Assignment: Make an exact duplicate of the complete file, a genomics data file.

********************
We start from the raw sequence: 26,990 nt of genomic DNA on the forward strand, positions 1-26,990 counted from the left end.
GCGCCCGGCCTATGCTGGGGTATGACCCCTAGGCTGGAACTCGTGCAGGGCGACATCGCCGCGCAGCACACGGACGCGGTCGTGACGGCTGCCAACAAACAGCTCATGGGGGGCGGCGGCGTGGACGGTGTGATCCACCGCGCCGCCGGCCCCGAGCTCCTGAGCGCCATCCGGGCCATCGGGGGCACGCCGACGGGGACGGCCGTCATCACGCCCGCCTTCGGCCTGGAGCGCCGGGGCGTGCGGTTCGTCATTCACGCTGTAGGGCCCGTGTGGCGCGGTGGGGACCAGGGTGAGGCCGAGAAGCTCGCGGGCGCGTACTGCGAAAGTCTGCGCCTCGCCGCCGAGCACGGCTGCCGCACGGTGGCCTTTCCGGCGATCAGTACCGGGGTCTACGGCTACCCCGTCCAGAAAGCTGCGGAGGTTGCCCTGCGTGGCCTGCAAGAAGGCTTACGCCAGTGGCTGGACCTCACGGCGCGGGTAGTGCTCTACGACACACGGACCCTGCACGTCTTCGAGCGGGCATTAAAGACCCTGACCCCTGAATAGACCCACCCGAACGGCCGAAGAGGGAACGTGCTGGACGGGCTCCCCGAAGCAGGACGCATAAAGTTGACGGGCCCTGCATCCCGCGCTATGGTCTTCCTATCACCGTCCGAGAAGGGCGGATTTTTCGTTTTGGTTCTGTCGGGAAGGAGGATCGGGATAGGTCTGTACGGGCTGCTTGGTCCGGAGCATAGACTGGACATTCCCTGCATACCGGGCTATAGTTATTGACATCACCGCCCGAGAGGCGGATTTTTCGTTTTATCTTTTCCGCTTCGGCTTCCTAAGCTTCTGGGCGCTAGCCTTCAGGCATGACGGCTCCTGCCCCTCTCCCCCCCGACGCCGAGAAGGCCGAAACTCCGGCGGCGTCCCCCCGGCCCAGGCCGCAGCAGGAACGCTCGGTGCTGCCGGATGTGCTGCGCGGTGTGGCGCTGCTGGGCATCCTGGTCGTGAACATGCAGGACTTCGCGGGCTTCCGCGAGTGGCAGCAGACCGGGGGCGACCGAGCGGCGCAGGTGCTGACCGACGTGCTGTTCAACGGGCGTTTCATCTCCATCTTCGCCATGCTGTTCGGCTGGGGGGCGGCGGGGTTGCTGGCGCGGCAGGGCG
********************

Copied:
We start from the raw sequence: 26,990 nt of genomic DNA on the forward strand, positions 1-26,990 counted from the left end.
GCGCCCGGCCTATGCTGGGGTATGACCCCTAGGCTGGAACTCGTGCAGGGCGACATCGCCGCGCAGCACACGGACGCGGTCGTGACGGCTGCCAACAAACAGCTCATGGGGGGCGGCGGCGTGGACGGTGTGATCCACCGCGCCGCCGGCCCCGAGCTCCTGAGCGCCATCCGGGCCATCGGGGGCACGCCGACGGGGACGGCCGTCATCACGCCCGCCTTCGGCCTGGAGCGCCGGGGCGTGCGGTTCGTCATTCACGCTGTAGGGCCCGTGTGGCGCGGTGGGGACCAGGGTGAGGCCGAGAAGCTCGCGGGCGCGTACTGCGAAAGTCTGCGCCTCGCCGCCGAGCACGGCTGCCGCACGGTGGCCTTTCCGGCGATCAGTACCGGGGTCTACGGCTACCCCGTCCAGAAAGCTGCGGAGGTTGCCCTGCGTGGCCTGCAAGAAGGCTTACGCCAGTGGCTGGACCTCACGGCGCGGGTAGTGCTCTACGACACACGGACCCTGCACGTCTTCGAGCGGGCATTAAAGACCCTGACCCCTGAATAGACCCACCCGAACGGCCGAAGAGGGAACGTGCTGGACGGGCTCCCCGAAGCAGGACGCATAAAGTTGACGGGCCCTGCATCCCGCGCTATGGTCTTCCTATCACCGTCCGAGAAGGGCGGATTTTTCGTTTTGGTTCTGTCGGGAAGGAGGATCGGGATAGGTCTGTACGGGCTGCTTGGTCCGGAGCATAGACTGGACATTCCCTGCATACCGGGCTATAGTTATTGACATCACCGCCCGAGAGGCGGATTTTTCGTTTTATCTTTTCCGCTTCGGCTTCCTAAGCTTCTGGGCGCTAGCCTTCAGGCATGACGGCTCCTGCCCCTCTCCCCCCCGACGCCGAGAAGGCCGAAACTCCGGCGGCGTCCCCCCGGCCCAGGCCGCAGCAGGAACGCTCGGTGCTGCCGGATGTGCTGCGCGGTGTGGCGCTGCTGGGCATCCTGGTCGTGAACATGCAGGACTTCGCGGGCTTCCGCGAGTGGCAGCAGACCGGGGGCGACCGAGCGGCGCAGGTGCTGACCGACGTGCTGTTCAACGGGCGTTTCATCTCCATCTTCGCCATGCTGTTCGGCTGGGGGGCGGCGGGGTTGCTGGCGCGGCAGGGCG